Retired Farmland across the Central Valley Making Way for Renewable Energy
The Central Valley is expected to become a major source of solar power for the state.
Thousands of acres of solar farms and being built on unused farmland.
Solar panels in the valley are producing electricity for use around the state. The electrical energy generated by this solar farm near Kettleman City is being purchased by the city of Palo Alto because it’s clean and renewable.
“Well, the city has a pretty long history of pursuing environmental sustainability, including, to meet its climate protection goals,” Catherine Elvert with the city said. “And in 2013, the city adopted a carbon neutral electric supply portfolio which is really revolutionary.”
In addition to being cleaner, the city of Palo Alto’s focus on renewable energy is also cheaper. Residents here pay among the lowest energy rates in the state.
“Solar is a free energy resource and the cost for building and installing solar continues to decline,” Elvert said. “It’s becoming more and more cost-effective.”
Retired farmland on the west side of the San Joaquin Valley is proving to be an ideal location for solar farms.
“Solar in Kings County is a great opportunity because of the existing contamination of the land that results from the lack of a drainage system and inadequate water supplies,” farmer Daniel Kim said.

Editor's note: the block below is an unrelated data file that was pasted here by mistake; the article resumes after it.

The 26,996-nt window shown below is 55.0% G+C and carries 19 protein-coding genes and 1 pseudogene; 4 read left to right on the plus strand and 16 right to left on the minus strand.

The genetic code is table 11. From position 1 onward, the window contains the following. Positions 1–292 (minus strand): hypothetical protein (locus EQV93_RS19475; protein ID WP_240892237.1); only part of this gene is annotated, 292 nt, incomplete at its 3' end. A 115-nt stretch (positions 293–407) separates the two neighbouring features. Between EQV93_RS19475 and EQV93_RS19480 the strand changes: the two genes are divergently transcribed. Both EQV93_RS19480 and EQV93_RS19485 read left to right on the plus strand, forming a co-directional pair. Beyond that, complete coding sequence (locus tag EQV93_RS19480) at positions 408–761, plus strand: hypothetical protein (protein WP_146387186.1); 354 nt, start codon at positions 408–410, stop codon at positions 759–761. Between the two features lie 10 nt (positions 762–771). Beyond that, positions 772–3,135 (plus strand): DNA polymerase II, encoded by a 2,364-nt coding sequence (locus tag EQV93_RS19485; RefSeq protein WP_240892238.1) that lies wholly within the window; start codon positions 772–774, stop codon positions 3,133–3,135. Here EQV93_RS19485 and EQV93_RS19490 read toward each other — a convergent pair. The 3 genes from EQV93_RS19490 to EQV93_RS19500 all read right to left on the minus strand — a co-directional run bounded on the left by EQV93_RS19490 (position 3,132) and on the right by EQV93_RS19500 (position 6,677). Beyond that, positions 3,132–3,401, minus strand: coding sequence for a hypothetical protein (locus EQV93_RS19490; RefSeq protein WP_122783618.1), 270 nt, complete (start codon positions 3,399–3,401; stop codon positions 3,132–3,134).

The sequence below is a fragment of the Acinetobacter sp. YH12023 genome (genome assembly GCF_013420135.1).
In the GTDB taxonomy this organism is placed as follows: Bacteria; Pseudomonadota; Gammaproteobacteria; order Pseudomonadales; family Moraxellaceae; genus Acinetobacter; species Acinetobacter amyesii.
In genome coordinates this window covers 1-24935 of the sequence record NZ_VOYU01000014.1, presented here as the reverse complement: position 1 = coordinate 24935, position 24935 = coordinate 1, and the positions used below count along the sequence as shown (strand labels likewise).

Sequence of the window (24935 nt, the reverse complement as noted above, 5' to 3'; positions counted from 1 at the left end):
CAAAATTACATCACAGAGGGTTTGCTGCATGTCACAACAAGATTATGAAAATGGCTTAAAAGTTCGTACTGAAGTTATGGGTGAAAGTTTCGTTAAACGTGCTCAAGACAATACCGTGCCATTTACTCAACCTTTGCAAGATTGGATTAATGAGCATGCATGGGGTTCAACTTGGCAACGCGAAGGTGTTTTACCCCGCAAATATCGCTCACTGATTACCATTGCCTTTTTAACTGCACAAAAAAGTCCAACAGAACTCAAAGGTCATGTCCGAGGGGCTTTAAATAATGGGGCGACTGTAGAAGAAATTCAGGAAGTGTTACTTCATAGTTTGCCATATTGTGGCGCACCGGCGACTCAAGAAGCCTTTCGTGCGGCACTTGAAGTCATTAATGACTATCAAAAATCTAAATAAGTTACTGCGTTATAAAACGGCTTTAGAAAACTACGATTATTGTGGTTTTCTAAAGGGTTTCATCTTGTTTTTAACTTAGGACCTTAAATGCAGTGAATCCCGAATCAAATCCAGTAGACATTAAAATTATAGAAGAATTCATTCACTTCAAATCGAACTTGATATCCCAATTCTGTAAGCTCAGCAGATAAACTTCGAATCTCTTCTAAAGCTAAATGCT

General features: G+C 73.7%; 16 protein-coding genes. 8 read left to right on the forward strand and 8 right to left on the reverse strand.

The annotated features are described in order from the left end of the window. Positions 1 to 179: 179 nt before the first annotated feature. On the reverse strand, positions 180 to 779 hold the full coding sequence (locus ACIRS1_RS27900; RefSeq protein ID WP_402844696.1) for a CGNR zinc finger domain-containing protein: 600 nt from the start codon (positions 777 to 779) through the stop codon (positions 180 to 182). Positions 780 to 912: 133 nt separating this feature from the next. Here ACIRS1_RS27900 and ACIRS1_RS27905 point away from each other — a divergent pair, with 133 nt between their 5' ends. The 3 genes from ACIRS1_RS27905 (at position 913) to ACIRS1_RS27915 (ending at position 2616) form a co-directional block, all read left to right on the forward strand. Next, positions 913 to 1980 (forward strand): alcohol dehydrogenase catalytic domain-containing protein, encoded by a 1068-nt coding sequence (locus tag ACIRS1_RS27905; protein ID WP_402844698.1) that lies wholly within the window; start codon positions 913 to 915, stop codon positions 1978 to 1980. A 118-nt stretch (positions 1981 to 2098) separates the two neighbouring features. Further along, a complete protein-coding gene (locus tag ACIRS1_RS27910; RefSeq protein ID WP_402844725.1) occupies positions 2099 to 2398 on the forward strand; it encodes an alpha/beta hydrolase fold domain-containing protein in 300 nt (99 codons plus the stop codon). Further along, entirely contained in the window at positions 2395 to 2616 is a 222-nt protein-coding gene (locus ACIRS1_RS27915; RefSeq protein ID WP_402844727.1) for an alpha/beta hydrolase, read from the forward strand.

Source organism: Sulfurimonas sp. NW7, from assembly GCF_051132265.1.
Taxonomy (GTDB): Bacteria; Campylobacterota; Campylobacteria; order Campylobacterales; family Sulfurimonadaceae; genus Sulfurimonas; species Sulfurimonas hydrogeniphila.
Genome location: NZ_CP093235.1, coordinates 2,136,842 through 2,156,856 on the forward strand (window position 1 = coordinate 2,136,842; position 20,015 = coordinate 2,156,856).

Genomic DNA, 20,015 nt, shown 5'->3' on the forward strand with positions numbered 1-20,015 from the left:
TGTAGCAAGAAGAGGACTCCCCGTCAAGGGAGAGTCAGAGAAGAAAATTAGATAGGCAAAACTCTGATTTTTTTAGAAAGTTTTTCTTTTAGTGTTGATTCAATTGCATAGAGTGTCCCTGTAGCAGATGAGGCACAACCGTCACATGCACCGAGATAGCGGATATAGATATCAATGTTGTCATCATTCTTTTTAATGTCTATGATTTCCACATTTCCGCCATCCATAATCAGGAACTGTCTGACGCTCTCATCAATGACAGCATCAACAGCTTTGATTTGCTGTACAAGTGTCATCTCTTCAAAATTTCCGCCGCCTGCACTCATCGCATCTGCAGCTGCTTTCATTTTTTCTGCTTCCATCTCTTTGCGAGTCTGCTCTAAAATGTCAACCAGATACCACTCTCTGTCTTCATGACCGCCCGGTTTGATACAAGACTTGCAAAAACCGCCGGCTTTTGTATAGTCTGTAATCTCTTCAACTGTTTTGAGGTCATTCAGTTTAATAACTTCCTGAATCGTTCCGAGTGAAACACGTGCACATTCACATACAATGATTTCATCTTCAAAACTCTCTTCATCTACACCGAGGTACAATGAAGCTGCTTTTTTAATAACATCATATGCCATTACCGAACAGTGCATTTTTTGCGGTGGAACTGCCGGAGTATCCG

Since the land has been developed, it is less environmentally sensitive than desert areas where other large solar projects are being built, about 50 thousand acres in the Central Valley are slated for solar power plants.
“We expect the market to be California and the western United States,” Kim said. “I think there is a tremendous appetite for clean renewable energy in these markets.”
Retired Farmland across the Central Valley Making Way for Renewable Energy, by Gene Haagenson, KFSN, May 16, 2016.
Hello, could you please elaborate on this statement? “In addition to being cleaner, the city of Palo Alto’s focus on renewable energy is also cheaper. Residents here pay among the lowest energy rates in the state.”
To me, residents in Palo Alto pay among the lowest energy rates in California not necessarily because of renewable energy (all residents in California in 2017 have access to solar) but because the electric utility in Palo Alto is owned and managed by the City itself, similar to SMUD in Sacramento.
For some reason (and I’m eager to hear thoughts on this) the rates charged by the 3 investor-owned utilities in California (PG&E, SCE, SDG&E) seem to be higher than the city-owned utilities. Could someone from the CCA community please explain why? Thanks!